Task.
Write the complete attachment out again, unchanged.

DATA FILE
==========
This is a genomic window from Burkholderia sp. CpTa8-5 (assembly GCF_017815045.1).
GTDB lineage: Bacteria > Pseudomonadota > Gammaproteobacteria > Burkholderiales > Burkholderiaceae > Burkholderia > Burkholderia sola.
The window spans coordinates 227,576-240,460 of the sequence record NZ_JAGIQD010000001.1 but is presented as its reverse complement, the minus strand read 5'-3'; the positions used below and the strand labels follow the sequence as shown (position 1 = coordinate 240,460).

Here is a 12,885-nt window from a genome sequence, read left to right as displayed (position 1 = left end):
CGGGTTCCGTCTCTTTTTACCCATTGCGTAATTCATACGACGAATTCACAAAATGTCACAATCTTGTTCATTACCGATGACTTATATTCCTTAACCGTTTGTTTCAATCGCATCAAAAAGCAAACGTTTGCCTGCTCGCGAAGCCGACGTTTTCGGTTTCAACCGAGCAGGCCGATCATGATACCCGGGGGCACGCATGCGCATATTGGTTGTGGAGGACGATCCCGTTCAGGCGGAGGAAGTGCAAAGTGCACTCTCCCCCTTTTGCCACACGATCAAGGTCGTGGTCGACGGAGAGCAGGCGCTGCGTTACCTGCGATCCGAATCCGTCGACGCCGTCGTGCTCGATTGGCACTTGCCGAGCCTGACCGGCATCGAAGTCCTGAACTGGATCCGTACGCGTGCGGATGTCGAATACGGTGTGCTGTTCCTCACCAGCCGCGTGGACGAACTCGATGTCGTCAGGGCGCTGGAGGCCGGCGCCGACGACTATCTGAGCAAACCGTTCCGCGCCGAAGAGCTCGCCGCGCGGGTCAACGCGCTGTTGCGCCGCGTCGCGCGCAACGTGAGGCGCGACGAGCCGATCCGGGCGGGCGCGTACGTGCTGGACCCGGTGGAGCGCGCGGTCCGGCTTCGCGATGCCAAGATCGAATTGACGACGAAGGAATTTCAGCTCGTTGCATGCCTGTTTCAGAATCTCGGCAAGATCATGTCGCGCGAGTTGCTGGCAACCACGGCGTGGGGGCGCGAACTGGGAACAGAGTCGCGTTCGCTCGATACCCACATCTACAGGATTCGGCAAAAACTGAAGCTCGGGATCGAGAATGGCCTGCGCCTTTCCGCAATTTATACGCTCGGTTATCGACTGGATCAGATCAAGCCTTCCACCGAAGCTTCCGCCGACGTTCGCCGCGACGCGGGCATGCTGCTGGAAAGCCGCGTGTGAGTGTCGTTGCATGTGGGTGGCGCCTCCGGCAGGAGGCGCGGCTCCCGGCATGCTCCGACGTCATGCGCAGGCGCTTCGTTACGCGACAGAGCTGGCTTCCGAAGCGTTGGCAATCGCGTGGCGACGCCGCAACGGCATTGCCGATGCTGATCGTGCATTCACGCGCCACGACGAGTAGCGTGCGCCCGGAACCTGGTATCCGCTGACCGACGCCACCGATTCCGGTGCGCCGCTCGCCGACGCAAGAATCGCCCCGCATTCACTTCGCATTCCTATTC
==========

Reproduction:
This is a genomic window from Burkholderia sp. CpTa8-5 (assembly GCF_017815045.1).
GTDB lineage: Bacteria > Pseudomonadota > Gammaproteobacteria > Burkholderiales > Burkholderiaceae > Burkholderia > Burkholderia sola.
The window spans coordinates 227,576-240,460 of the sequence record NZ_JAGIQD010000001.1 but is presented as its reverse complement, the minus strand read 5'-3'; the positions used below and the strand labels follow the sequence as shown (position 1 = coordinate 240,460).

Here is a 12,885-nt window from a genome sequence, read left to right as displayed (position 1 = left end):
CGGGTTCCGTCTCTTTTTACCCATTGCGTAATTCATACGACGAATTCACAAAATGTCACAATCTTGTTCATTACCGATGACTTATATTCCTTAACCGTTTGTTTCAATCGCATCAAAAAGCAAACGTTTGCCTGCTCGCGAAGCCGACGTTTTCGGTTTCAACCGAGCAGGCCGATCATGATACCCGGGGGCACGCATGCGCATATTGGTTGTGGAGGACGATCCCGTTCAGGCGGAGGAAGTGCAAAGTGCACTCTCCCCCTTTTGCCACACGATCAAGGTCGTGGTCGACGGAGAGCAGGCGCTGCGTTACCTGCGATCCGAATCCGTCGACGCCGTCGTGCTCGATTGGCACTTGCCGAGCCTGACCGGCATCGAAGTCCTGAACTGGATCCGTACGCGTGCGGATGTCGAATACGGTGTGCTGTTCCTCACCAGCCGCGTGGACGAACTCGATGTCGTCAGGGCGCTGGAGGCCGGCGCCGACGACTATCTGAGCAAACCGTTCCGCGCCGAAGAGCTCGCCGCGCGGGTCAACGCGCTGTTGCGCCGCGTCGCGCGCAACGTGAGGCGCGACGAGCCGATCCGGGCGGGCGCGTACGTGCTGGACCCGGTGGAGCGCGCGGTCCGGCTTCGCGATGCCAAGATCGAATTGACGACGAAGGAATTTCAGCTCGTTGCATGCCTGTTTCAGAATCTCGGCAAGATCATGTCGCGCGAGTTGCTGGCAACCACGGCGTGGGGGCGCGAACTGGGAACAGAGTCGCGTTCGCTCGATACCCACATCTACAGGATTCGGCAAAAACTGAAGCTCGGGATCGAGAATGGCCTGCGCCTTTCCGCAATTTATACGCTCGGTTATCGACTGGATCAGATCAAGCCTTCCACCGAAGCTTCCGCCGACGTTCGCCGCGACGCGGGCATGCTGCTGGAAAGCCGCGTGTGAGTGTCGTTGCATGTGGGTGGCGCCTCCGGCAGGAGGCGCGGCTCCCGGCATGCTCCGACGTCATGCGCAGGCGCTTCGTTACGCGACAGAGCTGGCTTCCGAAGCGTTGGCAATCGCGTGGCGACGCCGCAACGGCATTGCCGATGCTGATCGTGCATTCACGCGCCACGACGAGTAGCGTGCGCCCGGAACCTGGTATCCGCTGACCGACGCCACCGATTCCGGTGCGCCGCTCGCCGACGCAAGAATCGCCCCGCATTCACTTCGCATTCCTATTC